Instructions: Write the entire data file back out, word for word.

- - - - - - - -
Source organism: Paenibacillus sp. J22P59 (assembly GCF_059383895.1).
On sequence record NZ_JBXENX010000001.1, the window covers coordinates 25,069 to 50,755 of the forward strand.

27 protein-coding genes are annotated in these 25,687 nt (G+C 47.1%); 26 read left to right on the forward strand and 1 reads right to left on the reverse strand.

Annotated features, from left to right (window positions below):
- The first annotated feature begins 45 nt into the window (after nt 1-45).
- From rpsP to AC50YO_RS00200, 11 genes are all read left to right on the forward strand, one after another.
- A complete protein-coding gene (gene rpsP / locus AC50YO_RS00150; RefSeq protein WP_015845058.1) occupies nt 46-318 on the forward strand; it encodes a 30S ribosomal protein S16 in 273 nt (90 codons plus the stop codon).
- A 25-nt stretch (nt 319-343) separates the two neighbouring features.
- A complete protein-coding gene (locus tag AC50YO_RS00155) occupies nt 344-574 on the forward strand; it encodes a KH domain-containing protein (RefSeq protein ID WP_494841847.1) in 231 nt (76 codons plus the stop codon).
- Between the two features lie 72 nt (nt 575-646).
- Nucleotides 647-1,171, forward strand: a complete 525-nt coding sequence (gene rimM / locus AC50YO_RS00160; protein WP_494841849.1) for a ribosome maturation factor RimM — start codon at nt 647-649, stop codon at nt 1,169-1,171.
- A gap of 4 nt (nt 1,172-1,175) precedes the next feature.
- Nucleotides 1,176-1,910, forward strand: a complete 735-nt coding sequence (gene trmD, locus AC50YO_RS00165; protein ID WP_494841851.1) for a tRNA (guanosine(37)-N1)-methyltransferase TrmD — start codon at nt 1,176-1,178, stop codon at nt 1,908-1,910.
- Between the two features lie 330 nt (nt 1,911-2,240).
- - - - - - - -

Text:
Source organism: Paenibacillus sp. J22P59 (assembly GCF_059383895.1).
On sequence record NZ_JBXENX010000001.1, the window covers coordinates 25,069 to 50,755 of the forward strand.

27 protein-coding genes are annotated in these 25,687 nt (G+C 47.1%); 26 read left to right on the forward strand and 1 reads right to left on the reverse strand.

Annotated features, from left to right (window positions below):
- The first annotated feature begins 45 nt into the window (after nt 1-45).
- From rpsP to AC50YO_RS00200, 11 genes are all read left to right on the forward strand, one after another.
- A complete protein-coding gene (gene rpsP / locus AC50YO_RS00150; RefSeq protein WP_015845058.1) occupies nt 46-318 on the forward strand; it encodes a 30S ribosomal protein S16 in 273 nt (90 codons plus the stop codon).
- A 25-nt stretch (nt 319-343) separates the two neighbouring features.
- A complete protein-coding gene (locus tag AC50YO_RS00155) occupies nt 344-574 on the forward strand; it encodes a KH domain-containing protein (RefSeq protein ID WP_494841847.1) in 231 nt (76 codons plus the stop codon).
- Between the two features lie 72 nt (nt 575-646).
- Nucleotides 647-1,171, forward strand: a complete 525-nt coding sequence (gene rimM / locus AC50YO_RS00160; protein WP_494841849.1) for a ribosome maturation factor RimM — start codon at nt 647-649, stop codon at nt 1,169-1,171.
- A gap of 4 nt (nt 1,172-1,175) precedes the next feature.
- Nucleotides 1,176-1,910, forward strand: a complete 735-nt coding sequence (gene trmD, locus AC50YO_RS00165; protein ID WP_494841851.1) for a tRNA (guanosine(37)-N1)-methyltransferase TrmD — start codon at nt 1,176-1,178, stop codon at nt 1,908-1,910.
- Between the two features lie 330 nt (nt 1,911-2,240).